a note from Nell Bang-Jensen

In its simplest form, The Wolves is a play about gathering. We meet nine young soccer players over the course of six weeks as they share one physical space. The only constant, as they navigate the chaos of their high school worlds, is their return to the field each Saturday.

I’ve spent much of the last eight months thinking about shared space.  There is a painful irony in directing a piece about gathering at a time when we are unable to do so. Our own physical spaces—in this case theaters, not soccer fields–are closed to us.

The pandemic has made me acutely aware, however, that physical space is only one aspect of the formation of community. Many families are talking on the phone more than ever before, neighbors are dropping off food at each other’s houses, and many Philadelphians are thinking about essential workers in our city in ways they never have before.

While it is tempting to believe that the young women in The Wolves were brought together by the physical space of the soccer field, in truth, they were brought together by small kindnesses and shared determination. They are brought together in their desire to win, their ferocity, their empathy, and ultimately, in their resilience.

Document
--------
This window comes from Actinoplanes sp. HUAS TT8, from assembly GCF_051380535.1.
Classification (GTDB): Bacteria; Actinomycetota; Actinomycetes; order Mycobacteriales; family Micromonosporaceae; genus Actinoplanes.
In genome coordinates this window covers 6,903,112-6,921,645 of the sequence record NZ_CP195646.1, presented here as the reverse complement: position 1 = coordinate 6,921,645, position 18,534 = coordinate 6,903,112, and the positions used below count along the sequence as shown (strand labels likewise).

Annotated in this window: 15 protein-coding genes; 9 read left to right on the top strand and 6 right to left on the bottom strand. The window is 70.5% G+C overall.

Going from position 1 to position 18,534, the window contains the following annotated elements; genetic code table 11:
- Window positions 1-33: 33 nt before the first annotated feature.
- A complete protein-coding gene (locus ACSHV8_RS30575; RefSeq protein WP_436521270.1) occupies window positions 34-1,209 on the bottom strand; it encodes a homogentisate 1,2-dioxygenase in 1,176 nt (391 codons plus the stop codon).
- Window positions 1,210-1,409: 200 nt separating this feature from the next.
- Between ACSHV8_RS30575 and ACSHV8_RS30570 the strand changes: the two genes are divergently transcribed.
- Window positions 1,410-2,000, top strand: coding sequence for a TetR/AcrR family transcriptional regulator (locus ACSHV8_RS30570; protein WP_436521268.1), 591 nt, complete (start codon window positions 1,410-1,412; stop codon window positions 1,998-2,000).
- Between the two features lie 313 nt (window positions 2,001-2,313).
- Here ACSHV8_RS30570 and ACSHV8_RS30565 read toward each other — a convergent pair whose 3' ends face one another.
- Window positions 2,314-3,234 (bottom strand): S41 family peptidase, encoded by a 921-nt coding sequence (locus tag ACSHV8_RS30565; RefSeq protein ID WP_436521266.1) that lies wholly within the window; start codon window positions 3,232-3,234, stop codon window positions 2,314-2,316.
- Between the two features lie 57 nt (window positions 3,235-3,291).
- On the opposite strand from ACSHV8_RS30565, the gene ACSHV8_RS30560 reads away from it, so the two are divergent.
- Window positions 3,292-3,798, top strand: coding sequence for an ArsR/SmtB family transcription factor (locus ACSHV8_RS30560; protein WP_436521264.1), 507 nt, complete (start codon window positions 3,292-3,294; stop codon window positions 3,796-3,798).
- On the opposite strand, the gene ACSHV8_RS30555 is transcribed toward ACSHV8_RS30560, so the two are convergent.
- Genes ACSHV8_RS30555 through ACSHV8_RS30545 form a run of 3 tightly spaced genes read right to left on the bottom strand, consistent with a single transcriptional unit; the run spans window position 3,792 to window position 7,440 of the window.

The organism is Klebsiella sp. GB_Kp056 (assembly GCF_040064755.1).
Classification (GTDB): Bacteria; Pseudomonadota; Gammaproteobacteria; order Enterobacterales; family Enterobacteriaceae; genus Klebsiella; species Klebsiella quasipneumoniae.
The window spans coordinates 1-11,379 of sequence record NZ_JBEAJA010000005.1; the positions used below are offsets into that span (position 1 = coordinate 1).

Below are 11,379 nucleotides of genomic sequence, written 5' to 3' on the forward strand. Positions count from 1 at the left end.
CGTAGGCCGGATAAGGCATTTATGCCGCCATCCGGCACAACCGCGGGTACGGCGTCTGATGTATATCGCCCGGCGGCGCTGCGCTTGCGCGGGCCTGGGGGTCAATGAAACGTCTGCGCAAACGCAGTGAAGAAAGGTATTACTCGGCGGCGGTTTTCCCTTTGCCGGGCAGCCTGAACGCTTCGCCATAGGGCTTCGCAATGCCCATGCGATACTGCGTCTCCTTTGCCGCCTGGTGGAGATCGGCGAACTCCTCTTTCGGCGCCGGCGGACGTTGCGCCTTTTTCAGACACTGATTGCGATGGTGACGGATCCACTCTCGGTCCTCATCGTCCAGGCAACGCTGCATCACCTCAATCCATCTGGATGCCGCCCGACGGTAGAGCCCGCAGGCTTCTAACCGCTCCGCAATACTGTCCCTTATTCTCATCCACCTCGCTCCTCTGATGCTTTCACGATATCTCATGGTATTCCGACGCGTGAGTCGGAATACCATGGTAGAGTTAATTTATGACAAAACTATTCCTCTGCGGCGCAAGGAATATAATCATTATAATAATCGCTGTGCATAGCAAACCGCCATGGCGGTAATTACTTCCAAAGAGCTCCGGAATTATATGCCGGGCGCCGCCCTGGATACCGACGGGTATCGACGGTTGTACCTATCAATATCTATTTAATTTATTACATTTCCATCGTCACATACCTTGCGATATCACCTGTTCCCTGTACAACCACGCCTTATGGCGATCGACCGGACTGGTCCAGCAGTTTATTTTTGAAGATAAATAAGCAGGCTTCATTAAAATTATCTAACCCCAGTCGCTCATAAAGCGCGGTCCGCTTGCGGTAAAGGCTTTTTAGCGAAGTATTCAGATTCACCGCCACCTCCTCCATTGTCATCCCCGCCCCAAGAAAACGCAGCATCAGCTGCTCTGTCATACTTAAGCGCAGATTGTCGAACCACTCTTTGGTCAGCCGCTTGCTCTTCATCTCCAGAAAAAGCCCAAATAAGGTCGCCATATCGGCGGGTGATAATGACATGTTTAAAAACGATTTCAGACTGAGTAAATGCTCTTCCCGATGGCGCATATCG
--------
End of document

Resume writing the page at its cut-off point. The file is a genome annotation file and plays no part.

The Wolves explores the formation of community, at a time when so many of us feel isolated. The play, and our way of making it, gives me hope that community can transcend our physical spaces.  More than twenty people worked on this play, all in our own homes, persevering despite unpredictable wi-fi, interruptions from pets, and the occasional siren in the background.  We were never in the same physical space, but like the characters we meet here, we were on the same team.

The process has shown me that it was never the physical spaces themselves that created community; it was up to us all along.

 

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